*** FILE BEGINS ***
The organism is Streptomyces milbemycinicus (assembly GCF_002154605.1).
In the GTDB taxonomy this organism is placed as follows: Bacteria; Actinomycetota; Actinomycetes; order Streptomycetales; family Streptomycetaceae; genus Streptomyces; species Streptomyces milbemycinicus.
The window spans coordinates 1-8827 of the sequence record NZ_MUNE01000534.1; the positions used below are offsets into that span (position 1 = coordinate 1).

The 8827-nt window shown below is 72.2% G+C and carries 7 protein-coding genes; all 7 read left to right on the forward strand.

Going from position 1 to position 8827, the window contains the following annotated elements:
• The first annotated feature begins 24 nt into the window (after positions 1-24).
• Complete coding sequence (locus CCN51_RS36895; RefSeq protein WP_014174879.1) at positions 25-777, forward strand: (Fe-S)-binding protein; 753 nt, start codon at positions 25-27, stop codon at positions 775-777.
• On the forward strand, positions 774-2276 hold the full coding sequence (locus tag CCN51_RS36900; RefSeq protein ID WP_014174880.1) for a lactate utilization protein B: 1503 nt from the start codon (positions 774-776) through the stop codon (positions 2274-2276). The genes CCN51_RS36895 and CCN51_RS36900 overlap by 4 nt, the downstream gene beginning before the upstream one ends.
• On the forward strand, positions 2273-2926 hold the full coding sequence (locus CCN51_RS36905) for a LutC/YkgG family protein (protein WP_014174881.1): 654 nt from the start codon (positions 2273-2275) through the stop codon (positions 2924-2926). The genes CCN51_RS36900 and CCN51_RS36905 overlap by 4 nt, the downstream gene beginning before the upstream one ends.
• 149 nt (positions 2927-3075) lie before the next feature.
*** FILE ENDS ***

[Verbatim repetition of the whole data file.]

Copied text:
The organism is Streptomyces milbemycinicus (assembly GCF_002154605.1).
In the GTDB taxonomy this organism is placed as follows: Bacteria; Actinomycetota; Actinomycetes; order Streptomycetales; family Streptomycetaceae; genus Streptomyces; species Streptomyces milbemycinicus.
The window spans coordinates 1-8827 of the sequence record NZ_MUNE01000534.1; the positions used below are offsets into that span (position 1 = coordinate 1).

The 8827-nt window shown below is 72.2% G+C and carries 7 protein-coding genes; all 7 read left to right on the forward strand.

Going from position 1 to position 8827, the window contains the following annotated elements:
• The first annotated feature begins 24 nt into the window (after positions 1-24).
• Complete coding sequence (locus CCN51_RS36895; RefSeq protein WP_014174879.1) at positions 25-777, forward strand: (Fe-S)-binding protein; 753 nt, start codon at positions 25-27, stop codon at positions 775-777.
• On the forward strand, positions 774-2276 hold the full coding sequence (locus tag CCN51_RS36900; RefSeq protein ID WP_014174880.1) for a lactate utilization protein B: 1503 nt from the start codon (positions 774-776) through the stop codon (positions 2274-2276). The genes CCN51_RS36895 and CCN51_RS36900 overlap by 4 nt, the downstream gene beginning before the upstream one ends.
• On the forward strand, positions 2273-2926 hold the full coding sequence (locus CCN51_RS36905) for a LutC/YkgG family protein (protein WP_014174881.1): 654 nt from the start codon (positions 2273-2275) through the stop codon (positions 2924-2926). The genes CCN51_RS36900 and CCN51_RS36905 overlap by 4 nt, the downstream gene beginning before the upstream one ends.
• 149 nt (positions 2927-3075) lie before the next feature.